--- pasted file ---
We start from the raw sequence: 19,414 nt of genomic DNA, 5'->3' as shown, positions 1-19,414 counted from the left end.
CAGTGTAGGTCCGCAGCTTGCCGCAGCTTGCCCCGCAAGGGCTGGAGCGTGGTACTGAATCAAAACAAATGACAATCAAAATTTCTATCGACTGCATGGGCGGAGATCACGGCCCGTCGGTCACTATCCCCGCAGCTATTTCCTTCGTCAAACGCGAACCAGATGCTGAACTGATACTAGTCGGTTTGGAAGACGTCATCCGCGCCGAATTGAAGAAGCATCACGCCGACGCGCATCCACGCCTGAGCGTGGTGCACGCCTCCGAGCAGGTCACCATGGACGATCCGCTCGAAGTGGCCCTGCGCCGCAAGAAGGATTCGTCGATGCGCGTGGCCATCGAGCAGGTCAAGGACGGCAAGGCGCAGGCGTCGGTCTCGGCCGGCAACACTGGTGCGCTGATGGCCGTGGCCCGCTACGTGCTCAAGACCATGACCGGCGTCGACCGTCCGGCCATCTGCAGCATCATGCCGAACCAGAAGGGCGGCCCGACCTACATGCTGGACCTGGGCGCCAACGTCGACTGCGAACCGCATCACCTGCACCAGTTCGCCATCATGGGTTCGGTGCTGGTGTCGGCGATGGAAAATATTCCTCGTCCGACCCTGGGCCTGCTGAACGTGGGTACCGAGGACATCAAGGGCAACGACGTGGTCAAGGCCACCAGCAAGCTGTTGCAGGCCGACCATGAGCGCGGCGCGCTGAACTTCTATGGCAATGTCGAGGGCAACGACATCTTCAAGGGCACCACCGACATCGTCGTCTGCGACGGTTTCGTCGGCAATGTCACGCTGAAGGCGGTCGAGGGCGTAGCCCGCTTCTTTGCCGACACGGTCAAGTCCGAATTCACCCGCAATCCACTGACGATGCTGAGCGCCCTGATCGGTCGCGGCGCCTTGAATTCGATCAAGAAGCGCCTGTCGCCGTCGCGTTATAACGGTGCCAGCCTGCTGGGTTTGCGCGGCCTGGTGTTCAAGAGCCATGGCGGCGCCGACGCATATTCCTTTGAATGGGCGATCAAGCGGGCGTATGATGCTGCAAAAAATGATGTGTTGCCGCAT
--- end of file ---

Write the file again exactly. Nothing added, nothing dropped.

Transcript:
We start from the raw sequence: 19,414 nt of genomic DNA, 5'->3' as shown, positions 1-19,414 counted from the left end.
CAGTGTAGGTCCGCAGCTTGCCGCAGCTTGCCCCGCAAGGGCTGGAGCGTGGTACTGAATCAAAACAAATGACAATCAAAATTTCTATCGACTGCATGGGCGGAGATCACGGCCCGTCGGTCACTATCCCCGCAGCTATTTCCTTCGTCAAACGCGAACCAGATGCTGAACTGATACTAGTCGGTTTGGAAGACGTCATCCGCGCCGAATTGAAGAAGCATCACGCCGACGCGCATCCACGCCTGAGCGTGGTGCACGCCTCCGAGCAGGTCACCATGGACGATCCGCTCGAAGTGGCCCTGCGCCGCAAGAAGGATTCGTCGATGCGCGTGGCCATCGAGCAGGTCAAGGACGGCAAGGCGCAGGCGTCGGTCTCGGCCGGCAACACTGGTGCGCTGATGGCCGTGGCCCGCTACGTGCTCAAGACCATGACCGGCGTCGACCGTCCGGCCATCTGCAGCATCATGCCGAACCAGAAGGGCGGCCCGACCTACATGCTGGACCTGGGCGCCAACGTCGACTGCGAACCGCATCACCTGCACCAGTTCGCCATCATGGGTTCGGTGCTGGTGTCGGCGATGGAAAATATTCCTCGTCCGACCCTGGGCCTGCTGAACGTGGGTACCGAGGACATCAAGGGCAACGACGTGGTCAAGGCCACCAGCAAGCTGTTGCAGGCCGACCATGAGCGCGGCGCGCTGAACTTCTATGGCAATGTCGAGGGCAACGACATCTTCAAGGGCACCACCGACATCGTCGTCTGCGACGGTTTCGTCGGCAATGTCACGCTGAAGGCGGTCGAGGGCGTAGCCCGCTTCTTTGCCGACACGGTCAAGTCCGAATTCACCCGCAATCCACTGACGATGCTGAGCGCCCTGATCGGTCGCGGCGCCTTGAATTCGATCAAGAAGCGCCTGTCGCCGTCGCGTTATAACGGTGCCAGCCTGCTGGGTTTGCGCGGCCTGGTGTTCAAGAGCCATGGCGGCGCCGACGCATATTCCTTTGAATGGGCGATCAAGCGGGCGTATGATGCTGCAAAAAATGATGTGTTGCCGCAT